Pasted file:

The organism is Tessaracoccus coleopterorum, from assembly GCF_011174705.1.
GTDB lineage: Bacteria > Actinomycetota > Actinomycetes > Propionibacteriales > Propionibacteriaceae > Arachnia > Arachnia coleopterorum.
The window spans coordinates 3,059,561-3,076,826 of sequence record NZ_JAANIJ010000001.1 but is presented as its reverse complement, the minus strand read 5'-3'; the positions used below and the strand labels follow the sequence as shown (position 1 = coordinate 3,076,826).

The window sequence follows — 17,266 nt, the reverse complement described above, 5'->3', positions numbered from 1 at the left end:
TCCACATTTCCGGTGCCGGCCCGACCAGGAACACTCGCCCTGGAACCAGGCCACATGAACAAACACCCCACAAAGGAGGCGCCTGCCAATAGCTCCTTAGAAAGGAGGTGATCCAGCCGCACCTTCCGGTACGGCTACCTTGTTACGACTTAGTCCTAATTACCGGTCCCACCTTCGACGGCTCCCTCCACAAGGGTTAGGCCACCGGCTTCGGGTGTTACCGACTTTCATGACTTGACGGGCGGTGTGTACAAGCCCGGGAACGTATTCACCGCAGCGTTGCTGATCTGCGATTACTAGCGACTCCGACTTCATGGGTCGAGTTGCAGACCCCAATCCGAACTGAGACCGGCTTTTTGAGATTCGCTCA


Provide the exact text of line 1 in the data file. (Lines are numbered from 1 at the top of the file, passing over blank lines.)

The organism is Tessaracoccus coleopterorum, from assembly GCF_011174705.1.